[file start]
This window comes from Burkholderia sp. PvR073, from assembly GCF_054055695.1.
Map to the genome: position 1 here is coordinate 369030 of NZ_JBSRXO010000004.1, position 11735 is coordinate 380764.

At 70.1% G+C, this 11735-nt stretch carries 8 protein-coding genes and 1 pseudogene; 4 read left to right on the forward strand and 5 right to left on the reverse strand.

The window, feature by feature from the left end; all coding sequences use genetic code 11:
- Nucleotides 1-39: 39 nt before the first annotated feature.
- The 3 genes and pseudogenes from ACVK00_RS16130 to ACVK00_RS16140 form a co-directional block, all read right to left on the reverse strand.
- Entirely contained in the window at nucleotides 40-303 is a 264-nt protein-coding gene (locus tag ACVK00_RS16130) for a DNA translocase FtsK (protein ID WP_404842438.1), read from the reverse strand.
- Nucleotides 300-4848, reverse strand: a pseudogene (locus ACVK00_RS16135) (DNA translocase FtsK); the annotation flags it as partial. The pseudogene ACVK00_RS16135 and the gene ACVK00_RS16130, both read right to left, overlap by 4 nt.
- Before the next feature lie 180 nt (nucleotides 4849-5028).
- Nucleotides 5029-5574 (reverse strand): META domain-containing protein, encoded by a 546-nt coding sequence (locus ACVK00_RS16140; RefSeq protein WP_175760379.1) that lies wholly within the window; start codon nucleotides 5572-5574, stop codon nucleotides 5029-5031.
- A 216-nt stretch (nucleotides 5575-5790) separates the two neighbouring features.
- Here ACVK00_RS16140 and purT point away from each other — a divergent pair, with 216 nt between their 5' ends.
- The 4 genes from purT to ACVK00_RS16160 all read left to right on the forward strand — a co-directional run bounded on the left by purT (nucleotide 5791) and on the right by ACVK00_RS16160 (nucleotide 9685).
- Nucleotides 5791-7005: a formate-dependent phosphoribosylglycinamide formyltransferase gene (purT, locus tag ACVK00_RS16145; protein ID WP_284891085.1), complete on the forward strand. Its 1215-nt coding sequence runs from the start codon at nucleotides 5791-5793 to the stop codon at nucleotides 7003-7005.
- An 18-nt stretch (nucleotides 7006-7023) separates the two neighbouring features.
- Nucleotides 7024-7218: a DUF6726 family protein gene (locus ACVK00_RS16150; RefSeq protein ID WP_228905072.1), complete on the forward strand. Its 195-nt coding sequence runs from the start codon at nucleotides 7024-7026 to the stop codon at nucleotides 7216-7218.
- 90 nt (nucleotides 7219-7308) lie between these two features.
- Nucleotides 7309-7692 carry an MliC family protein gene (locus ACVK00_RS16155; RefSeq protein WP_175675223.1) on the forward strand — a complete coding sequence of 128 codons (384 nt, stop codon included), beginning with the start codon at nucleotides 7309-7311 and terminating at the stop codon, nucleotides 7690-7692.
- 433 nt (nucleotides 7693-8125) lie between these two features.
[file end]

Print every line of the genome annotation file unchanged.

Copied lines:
This window comes from Burkholderia sp. PvR073, from assembly GCF_054055695.1.
Map to the genome: position 1 here is coordinate 369030 of NZ_JBSRXO010000004.1, position 11735 is coordinate 380764.

At 70.1% G+C, this 11735-nt stretch carries 8 protein-coding genes and 1 pseudogene; 4 read left to right on the forward strand and 5 right to left on the reverse strand.

The window, feature by feature from the left end; all coding sequences use genetic code 11:
- Nucleotides 1-39: 39 nt before the first annotated feature.
- The 3 genes and pseudogenes from ACVK00_RS16130 to ACVK00_RS16140 form a co-directional block, all read right to left on the reverse strand.
- Entirely contained in the window at nucleotides 40-303 is a 264-nt protein-coding gene (locus tag ACVK00_RS16130) for a DNA translocase FtsK (protein ID WP_404842438.1), read from the reverse strand.
- Nucleotides 300-4848, reverse strand: a pseudogene (locus ACVK00_RS16135) (DNA translocase FtsK); the annotation flags it as partial. The pseudogene ACVK00_RS16135 and the gene ACVK00_RS16130, both read right to left, overlap by 4 nt.
- Before the next feature lie 180 nt (nucleotides 4849-5028).
- Nucleotides 5029-5574 (reverse strand): META domain-containing protein, encoded by a 546-nt coding sequence (locus ACVK00_RS16140; RefSeq protein WP_175760379.1) that lies wholly within the window; start codon nucleotides 5572-5574, stop codon nucleotides 5029-5031.
- A 216-nt stretch (nucleotides 5575-5790) separates the two neighbouring features.
- Here ACVK00_RS16140 and purT point away from each other — a divergent pair, with 216 nt between their 5' ends.
- The 4 genes from purT to ACVK00_RS16160 all read left to right on the forward strand — a co-directional run bounded on the left by purT (nucleotide 5791) and on the right by ACVK00_RS16160 (nucleotide 9685).
- Nucleotides 5791-7005: a formate-dependent phosphoribosylglycinamide formyltransferase gene (purT, locus tag ACVK00_RS16145; protein ID WP_284891085.1), complete on the forward strand. Its 1215-nt coding sequence runs from the start codon at nucleotides 5791-5793 to the stop codon at nucleotides 7003-7005.
- An 18-nt stretch (nucleotides 7006-7023) separates the two neighbouring features.
- Nucleotides 7024-7218: a DUF6726 family protein gene (locus ACVK00_RS16150; RefSeq protein ID WP_228905072.1), complete on the forward strand. Its 195-nt coding sequence runs from the start codon at nucleotides 7024-7026 to the stop codon at nucleotides 7216-7218.
- 90 nt (nucleotides 7219-7308) lie between these two features.
- Nucleotides 7309-7692 carry an MliC family protein gene (locus ACVK00_RS16155; RefSeq protein WP_175675223.1) on the forward strand — a complete coding sequence of 128 codons (384 nt, stop codon included), beginning with the start codon at nucleotides 7309-7311 and terminating at the stop codon, nucleotides 7690-7692.
- 433 nt (nucleotides 7693-8125) lie between these two features.